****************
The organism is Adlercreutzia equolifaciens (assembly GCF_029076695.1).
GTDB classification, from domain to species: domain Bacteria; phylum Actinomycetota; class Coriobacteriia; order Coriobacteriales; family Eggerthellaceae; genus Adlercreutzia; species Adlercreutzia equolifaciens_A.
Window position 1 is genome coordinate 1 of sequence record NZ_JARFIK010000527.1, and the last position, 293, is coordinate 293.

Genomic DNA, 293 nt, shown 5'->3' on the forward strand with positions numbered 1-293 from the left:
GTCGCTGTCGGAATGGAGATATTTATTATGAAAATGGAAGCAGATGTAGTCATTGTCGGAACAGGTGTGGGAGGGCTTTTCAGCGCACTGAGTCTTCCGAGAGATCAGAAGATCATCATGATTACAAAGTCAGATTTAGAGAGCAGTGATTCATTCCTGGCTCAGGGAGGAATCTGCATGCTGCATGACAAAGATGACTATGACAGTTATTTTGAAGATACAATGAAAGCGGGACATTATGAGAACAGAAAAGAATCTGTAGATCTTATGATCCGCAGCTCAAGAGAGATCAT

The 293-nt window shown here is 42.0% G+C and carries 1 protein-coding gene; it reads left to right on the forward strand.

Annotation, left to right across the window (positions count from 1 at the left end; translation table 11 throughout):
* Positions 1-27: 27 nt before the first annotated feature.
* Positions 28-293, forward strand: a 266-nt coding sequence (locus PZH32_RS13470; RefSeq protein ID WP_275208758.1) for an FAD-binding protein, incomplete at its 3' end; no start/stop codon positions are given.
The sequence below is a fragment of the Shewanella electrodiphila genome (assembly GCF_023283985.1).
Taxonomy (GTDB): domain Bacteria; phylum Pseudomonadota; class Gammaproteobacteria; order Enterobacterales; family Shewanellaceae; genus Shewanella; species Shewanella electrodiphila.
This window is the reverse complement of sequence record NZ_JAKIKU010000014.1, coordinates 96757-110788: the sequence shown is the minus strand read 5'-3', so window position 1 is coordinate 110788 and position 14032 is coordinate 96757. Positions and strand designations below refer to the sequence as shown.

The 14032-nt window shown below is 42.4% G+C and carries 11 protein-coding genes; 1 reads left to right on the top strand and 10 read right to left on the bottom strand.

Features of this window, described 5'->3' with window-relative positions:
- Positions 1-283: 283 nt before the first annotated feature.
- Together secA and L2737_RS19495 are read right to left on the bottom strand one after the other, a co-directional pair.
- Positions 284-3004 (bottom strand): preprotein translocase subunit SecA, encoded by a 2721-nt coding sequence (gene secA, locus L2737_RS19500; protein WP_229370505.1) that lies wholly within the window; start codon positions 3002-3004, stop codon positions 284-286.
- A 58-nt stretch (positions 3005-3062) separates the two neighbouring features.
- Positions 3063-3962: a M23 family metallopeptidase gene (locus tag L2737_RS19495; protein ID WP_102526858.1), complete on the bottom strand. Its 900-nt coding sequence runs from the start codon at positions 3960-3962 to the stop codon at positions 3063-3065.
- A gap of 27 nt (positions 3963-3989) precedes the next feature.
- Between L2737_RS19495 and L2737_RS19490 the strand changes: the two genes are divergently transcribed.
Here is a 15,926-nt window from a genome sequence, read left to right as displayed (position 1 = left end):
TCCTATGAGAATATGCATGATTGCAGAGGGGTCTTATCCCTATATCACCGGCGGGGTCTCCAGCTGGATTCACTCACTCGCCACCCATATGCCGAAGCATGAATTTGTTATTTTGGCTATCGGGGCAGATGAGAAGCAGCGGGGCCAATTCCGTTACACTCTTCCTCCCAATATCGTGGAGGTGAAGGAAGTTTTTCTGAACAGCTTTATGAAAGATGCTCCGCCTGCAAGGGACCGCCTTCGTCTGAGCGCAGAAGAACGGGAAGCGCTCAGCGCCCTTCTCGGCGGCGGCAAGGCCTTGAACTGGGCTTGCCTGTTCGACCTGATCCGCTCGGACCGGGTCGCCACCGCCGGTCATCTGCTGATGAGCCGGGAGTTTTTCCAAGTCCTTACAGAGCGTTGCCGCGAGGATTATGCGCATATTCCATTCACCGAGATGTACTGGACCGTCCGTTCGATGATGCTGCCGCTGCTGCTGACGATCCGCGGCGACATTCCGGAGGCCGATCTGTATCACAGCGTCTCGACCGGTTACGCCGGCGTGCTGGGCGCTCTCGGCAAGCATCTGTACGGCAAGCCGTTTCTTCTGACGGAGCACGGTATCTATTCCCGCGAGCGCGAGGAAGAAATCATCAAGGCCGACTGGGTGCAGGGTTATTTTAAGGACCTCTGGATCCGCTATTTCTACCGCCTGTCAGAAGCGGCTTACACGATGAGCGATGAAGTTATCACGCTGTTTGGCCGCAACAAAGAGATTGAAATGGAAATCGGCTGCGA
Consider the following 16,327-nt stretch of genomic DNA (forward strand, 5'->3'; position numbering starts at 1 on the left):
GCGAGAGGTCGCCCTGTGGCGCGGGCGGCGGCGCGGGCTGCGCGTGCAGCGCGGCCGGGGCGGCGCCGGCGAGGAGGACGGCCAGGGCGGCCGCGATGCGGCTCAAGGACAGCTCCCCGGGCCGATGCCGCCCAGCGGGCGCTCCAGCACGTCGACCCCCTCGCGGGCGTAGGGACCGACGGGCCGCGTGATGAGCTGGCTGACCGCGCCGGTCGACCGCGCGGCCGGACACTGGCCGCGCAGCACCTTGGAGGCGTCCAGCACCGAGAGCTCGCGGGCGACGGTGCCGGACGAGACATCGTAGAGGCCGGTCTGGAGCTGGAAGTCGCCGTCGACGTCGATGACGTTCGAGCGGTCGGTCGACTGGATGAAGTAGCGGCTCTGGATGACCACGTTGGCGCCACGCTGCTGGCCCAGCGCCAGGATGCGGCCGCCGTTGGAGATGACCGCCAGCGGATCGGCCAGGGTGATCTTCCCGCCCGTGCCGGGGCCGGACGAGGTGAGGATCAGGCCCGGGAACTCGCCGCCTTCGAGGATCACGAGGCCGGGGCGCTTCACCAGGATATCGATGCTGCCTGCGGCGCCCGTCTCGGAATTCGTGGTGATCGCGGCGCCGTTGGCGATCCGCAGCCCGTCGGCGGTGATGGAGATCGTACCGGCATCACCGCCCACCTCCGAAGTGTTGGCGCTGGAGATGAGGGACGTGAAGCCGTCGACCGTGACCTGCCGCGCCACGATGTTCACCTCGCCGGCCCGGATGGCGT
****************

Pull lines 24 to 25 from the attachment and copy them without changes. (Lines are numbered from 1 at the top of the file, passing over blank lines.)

Consider the following 16,327-nt stretch of genomic DNA (forward strand, 5'->3'; position numbering starts at 1 on the left):
GCGAGAGGTCGCCCTGTGGCGCGGGCGGCGGCGCGGGCTGCGCGTGCAGCGCGGCCGGGGCGGCGCCGGCGAGGAGGACGGCCAGGGCGGCCGCGATGCGGCTCAAGGACAGCTCCCCGGGCCGATGCCGCCCAGCGGGCGCTCCAGCACGTCGACCCCCTCGCGGGCGTAGGGACCGACGGGCCGCGTGATGAGCTGGCTGACCGCGCCGGTCGACCGCGCGGCCGGACACTGGCCGCGCAGCACCTTGGAGGCGTCCAGCACCGAGAGCTCGCGGGCGACGGTGCCGGACGAGACATCGTAGAGGCCGGTCTGGAGCTGGAAGTCGCCGTCGACGTCGATGACGTTCGAGCGGTCGGTCGACTGGATGAAGTAGCGGCTCTGGATGACCACGTTGGCGCCACGCTGCTGGCCCAGCGCCAGGATGCGGCCGCCGTTGGAGATGACCGCCAGCGGATCGGCCAGGGTGATCTTCCCGCCCGTGCCGGGGCCGGACGAGGTGAGGATCAGGCCCGGGAACTCGCCGCCTTCGAGGATCACGAGGCCGGGGCGCTTCACCAGGATATCGATGCTGCCTGCGGCGCCCGTCTCGGAATTCGTGGTGATCGCGGCGCCGTTGGCGATCCGCAGCCCGTCGGCGGTGATGGAGATCGTACCGGCATCACCGCCCACCTCCGAAGTGTTGGCGCTGGAGATGAGGGACGTGAAGCCGTCGACCGTGACCTGCCGCGCCACGATGTTCACCTCGCCGGCCCGGATGGCGT